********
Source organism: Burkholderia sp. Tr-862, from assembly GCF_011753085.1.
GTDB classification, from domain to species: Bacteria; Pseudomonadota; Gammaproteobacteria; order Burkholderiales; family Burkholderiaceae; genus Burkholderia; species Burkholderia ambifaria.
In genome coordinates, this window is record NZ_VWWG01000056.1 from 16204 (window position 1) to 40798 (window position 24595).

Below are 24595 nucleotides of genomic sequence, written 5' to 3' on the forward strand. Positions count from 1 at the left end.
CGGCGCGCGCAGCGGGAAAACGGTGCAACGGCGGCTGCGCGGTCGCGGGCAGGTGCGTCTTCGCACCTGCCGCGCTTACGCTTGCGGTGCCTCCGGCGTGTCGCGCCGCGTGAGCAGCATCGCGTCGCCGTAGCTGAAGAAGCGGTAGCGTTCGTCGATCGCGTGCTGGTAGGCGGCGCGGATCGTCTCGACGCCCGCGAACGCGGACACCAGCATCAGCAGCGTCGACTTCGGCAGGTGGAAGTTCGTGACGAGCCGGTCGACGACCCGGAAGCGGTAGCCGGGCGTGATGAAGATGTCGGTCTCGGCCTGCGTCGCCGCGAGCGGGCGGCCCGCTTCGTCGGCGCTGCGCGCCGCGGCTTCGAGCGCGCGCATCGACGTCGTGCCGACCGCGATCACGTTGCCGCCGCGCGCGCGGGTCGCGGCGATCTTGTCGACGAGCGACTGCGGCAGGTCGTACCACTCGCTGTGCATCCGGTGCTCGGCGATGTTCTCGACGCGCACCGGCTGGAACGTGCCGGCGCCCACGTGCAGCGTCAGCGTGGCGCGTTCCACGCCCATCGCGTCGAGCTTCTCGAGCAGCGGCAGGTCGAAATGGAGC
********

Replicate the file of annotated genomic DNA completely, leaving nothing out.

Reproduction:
Source organism: Burkholderia sp. Tr-862, from assembly GCF_011753085.1.
GTDB classification, from domain to species: Bacteria; Pseudomonadota; Gammaproteobacteria; order Burkholderiales; family Burkholderiaceae; genus Burkholderia; species Burkholderia ambifaria.
In genome coordinates, this window is record NZ_VWWG01000056.1 from 16204 (window position 1) to 40798 (window position 24595).

Below are 24595 nucleotides of genomic sequence, written 5' to 3' on the forward strand. Positions count from 1 at the left end.
CGGCGCGCGCAGCGGGAAAACGGTGCAACGGCGGCTGCGCGGTCGCGGGCAGGTGCGTCTTCGCACCTGCCGCGCTTACGCTTGCGGTGCCTCCGGCGTGTCGCGCCGCGTGAGCAGCATCGCGTCGCCGTAGCTGAAGAAGCGGTAGCGTTCGTCGATCGCGTGCTGGTAGGCGGCGCGGATCGTCTCGACGCCCGCGAACGCGGACACCAGCATCAGCAGCGTCGACTTCGGCAGGTGGAAGTTCGTGACGAGCCGGTCGACGACCCGGAAGCGGTAGCCGGGCGTGATGAAGATGTCGGTCTCGGCCTGCGTCGCCGCGAGCGGGCGGCCCGCTTCGTCGGCGCTGCGCGCCGCGGCTTCGAGCGCGCGCATCGACGTCGTGCCGACCGCGATCACGTTGCCGCCGCGCGCGCGGGTCGCGGCGATCTTGTCGACGAGCGACTGCGGCAGGTCGTACCACTCGCTGTGCATCCGGTGCTCGGCGATGTTCTCGACGCGCACCGGCTGGAACGTGCCGGCGCCCACGTGCAGCGTCAGCGTGGCGCGTTCCACGCCCATCGCGTCGAGCTTCTCGAGCAGCGGCAGGTCGAAATGGAGC